The Salish Sea Curriculum Repository is a collaboration between faculty at Whatcom Community College (WCC) and Western Washington University (WWU) to make available teaching materials for use in developing and teaching lessons and courses about the Salish Sea in bioregional colleges and universities. The repository includes teaching materials developed as open education resources (OER) as well as an index of curated resources that have been published elsewhere.

Faculty are invited to submit teaching materials to the repository to facilitate OER sharing. The OER designation means that assignments and activities made available through this repository are licensed for others to use, adapt, or redistribute, with attribution to the creators. This work is funded by a 2020 grant from the National Endowment for the Humanities titled "Situating Ourselves in the Salish Sea: Using Experiential Learning and Storytelling to Inspire Critical Thinking about Place."


The first Introduction to the Salish Sea Course was offered spring quarter 2019. The course was taught in parallel by two WWU faculty (Natalie Baloy and Marco Hatch) and five WCC faculty (Anna Booker, Anita Harker, Kaatje Kraft, Ian Stacy, and Jennifer Zovar) using place-based activities that integrated the humanities, natural and social sciences, and Indigenous ways of knowing. By the end of the course, students had acquired an introduction to the complex ecologies and human experiences of the Salish Sea region, an international body of water that is governed by the United States, Canada, and over sixty Tribes and First Nations.

An example from spring 2019

The second iteration of the course was offered online spring quarter 2020. With less than two weeks notice, a global pandemic required faculty to pivot to the virtual environment. This unexpected change to what was supposed to be a fully experiential course had some silver linings. Faculty developed creative ways for students to get outside, think critically about place, and continue to develop tools for advocacy and policy engagement.

Today, the work continues with faculty from regional higher education institutions and community partners designing curriculum for online, in person, and hybrid versions of courses that fulfill the Salish Sea Studies Minor.


Anna Booker


Anna Booker is History Faculty at Whatcom Community College and Project Director of Situating Ourselves in the Salish Sea.  Anna has been a practicing historian in both the public and private sector for twenty-five years, including twenty years of teaching community college students in Oakland, California, and Bellingham, Washington. She received her Bachelor of Arts from the University of California-Santa Cruz and a Master of Arts from the University of Montana. Throughout her career, she has pursued public history projects that inspire students to make sense of their surroundings.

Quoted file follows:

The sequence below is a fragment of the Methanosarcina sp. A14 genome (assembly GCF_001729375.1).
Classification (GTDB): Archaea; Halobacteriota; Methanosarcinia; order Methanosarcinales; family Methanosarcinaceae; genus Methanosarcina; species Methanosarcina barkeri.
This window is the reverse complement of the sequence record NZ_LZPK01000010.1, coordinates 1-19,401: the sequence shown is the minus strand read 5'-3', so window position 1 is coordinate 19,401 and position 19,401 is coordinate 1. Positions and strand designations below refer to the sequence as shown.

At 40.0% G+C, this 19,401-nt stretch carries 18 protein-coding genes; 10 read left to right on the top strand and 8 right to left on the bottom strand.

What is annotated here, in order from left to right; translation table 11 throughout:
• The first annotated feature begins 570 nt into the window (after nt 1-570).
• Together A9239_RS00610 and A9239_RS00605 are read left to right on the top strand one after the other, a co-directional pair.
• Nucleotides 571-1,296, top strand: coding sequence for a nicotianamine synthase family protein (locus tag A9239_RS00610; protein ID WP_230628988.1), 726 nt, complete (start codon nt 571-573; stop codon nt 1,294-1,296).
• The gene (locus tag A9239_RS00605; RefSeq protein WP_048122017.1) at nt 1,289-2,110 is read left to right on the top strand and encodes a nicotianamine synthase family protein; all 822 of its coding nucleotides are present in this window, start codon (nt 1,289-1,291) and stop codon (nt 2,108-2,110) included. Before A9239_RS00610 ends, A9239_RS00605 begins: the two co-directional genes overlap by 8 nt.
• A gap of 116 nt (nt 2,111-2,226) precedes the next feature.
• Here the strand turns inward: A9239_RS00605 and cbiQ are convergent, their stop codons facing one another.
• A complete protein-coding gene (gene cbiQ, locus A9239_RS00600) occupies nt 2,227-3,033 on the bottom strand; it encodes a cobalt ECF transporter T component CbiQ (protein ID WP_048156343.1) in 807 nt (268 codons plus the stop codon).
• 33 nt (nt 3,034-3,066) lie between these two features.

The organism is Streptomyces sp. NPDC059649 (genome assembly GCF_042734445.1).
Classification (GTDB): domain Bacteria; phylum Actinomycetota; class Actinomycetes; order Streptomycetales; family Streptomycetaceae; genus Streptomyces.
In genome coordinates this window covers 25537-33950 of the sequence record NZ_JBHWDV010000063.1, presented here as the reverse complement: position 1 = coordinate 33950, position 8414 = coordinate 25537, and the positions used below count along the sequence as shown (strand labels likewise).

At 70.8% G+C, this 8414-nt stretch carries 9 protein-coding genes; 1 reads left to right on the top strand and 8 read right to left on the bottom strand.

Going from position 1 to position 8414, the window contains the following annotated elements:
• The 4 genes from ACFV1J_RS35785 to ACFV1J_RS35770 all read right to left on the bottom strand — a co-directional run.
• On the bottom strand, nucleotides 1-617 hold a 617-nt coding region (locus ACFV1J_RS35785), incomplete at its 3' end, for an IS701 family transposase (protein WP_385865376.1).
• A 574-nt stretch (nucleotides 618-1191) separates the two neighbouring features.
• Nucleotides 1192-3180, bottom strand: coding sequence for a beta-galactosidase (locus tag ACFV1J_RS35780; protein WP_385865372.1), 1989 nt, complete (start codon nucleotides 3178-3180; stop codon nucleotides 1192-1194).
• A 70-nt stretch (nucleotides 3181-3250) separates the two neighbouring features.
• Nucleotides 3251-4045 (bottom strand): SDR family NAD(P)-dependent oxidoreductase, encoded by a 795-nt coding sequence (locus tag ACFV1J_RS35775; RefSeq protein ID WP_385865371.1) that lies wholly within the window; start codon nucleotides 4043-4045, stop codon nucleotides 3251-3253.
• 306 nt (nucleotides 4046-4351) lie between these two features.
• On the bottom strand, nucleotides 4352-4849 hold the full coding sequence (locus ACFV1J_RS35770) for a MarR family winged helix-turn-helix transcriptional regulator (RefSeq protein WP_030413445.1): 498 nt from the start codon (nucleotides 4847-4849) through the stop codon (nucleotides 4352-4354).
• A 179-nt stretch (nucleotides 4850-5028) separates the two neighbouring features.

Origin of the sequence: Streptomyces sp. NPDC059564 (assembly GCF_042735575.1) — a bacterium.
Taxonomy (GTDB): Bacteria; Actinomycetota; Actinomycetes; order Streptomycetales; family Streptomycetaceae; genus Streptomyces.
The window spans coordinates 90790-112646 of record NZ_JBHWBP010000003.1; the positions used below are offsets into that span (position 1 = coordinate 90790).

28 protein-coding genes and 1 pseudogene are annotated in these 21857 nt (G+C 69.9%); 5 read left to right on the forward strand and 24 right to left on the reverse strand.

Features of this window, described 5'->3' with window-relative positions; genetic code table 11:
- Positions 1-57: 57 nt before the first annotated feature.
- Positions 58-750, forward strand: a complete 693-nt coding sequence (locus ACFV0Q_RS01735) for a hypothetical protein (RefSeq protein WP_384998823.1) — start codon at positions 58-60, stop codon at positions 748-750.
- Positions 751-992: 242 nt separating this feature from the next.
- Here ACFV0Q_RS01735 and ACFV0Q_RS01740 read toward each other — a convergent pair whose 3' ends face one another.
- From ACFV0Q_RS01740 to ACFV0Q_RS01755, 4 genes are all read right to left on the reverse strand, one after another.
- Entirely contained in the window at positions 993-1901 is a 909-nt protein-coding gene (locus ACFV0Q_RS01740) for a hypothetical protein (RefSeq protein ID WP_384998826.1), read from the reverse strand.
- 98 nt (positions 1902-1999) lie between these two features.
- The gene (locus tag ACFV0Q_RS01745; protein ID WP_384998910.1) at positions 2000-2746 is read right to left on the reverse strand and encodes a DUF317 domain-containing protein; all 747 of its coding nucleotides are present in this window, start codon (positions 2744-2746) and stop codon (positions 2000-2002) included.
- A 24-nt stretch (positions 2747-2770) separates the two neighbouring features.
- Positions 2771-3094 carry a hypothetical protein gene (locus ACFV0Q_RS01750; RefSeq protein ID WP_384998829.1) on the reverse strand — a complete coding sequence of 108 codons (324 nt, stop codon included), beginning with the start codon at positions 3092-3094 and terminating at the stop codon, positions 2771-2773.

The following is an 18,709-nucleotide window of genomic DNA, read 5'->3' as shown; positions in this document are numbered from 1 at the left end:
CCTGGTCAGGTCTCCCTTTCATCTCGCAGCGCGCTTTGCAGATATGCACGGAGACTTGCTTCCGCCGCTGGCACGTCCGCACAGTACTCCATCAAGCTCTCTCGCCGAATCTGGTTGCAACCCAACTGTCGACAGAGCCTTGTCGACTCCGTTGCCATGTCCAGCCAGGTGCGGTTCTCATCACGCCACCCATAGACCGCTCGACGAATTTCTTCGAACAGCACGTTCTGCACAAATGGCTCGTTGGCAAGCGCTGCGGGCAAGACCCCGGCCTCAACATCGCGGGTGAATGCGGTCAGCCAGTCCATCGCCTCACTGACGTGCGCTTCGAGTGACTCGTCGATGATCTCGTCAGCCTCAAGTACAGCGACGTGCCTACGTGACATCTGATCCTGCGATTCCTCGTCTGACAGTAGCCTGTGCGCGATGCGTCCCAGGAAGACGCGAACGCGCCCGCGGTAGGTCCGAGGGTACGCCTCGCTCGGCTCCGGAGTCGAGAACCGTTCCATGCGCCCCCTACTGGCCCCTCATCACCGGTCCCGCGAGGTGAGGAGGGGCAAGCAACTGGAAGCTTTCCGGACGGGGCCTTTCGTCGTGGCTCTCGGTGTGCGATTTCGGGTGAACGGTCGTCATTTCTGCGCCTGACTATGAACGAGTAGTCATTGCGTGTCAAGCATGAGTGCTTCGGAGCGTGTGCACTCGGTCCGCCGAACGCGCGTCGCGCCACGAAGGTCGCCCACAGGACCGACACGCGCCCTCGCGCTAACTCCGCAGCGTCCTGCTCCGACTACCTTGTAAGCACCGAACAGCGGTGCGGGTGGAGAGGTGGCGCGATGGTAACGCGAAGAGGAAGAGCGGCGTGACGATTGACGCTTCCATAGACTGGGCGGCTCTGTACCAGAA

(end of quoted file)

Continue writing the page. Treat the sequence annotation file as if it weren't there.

Natalie JK Baloy


Natalie JK Baloy is Associate Director of the Salish Sea Institute, Western Washington University. Natalie is committed to facilitating place-based learning and connection across disciplines, borders, and boundaries. Originally from Ohio, she moved to the Salish Sea region to complete a PhD in cultural anthropology at the University of British Columbia. She and her family moved to Bellingham, Washington, five years ago. As a settler scholar and community member, she strives to practice and support grounded, relational, and bioregional teaching and learning in partnerships across the Salish Sea.

Roe McKernan


Roe McKernan is Librarian, Whatcom Community College and Repository Manger, Salish Sea Curriculum Repository.  Roe has been a practicing librarian for over a decade having received her Master of Library and Information Studies from the University of British Columbia in Vancouver. She focuses on digital equity and online information literacy for community college students.

Neah Ingram-Monteiro


Neah Ingram-Monteiro is a Master of Library and Information Studies student at the University of British Columbia in Vancouver and intern, Situating Ourselves in the Salish Sea.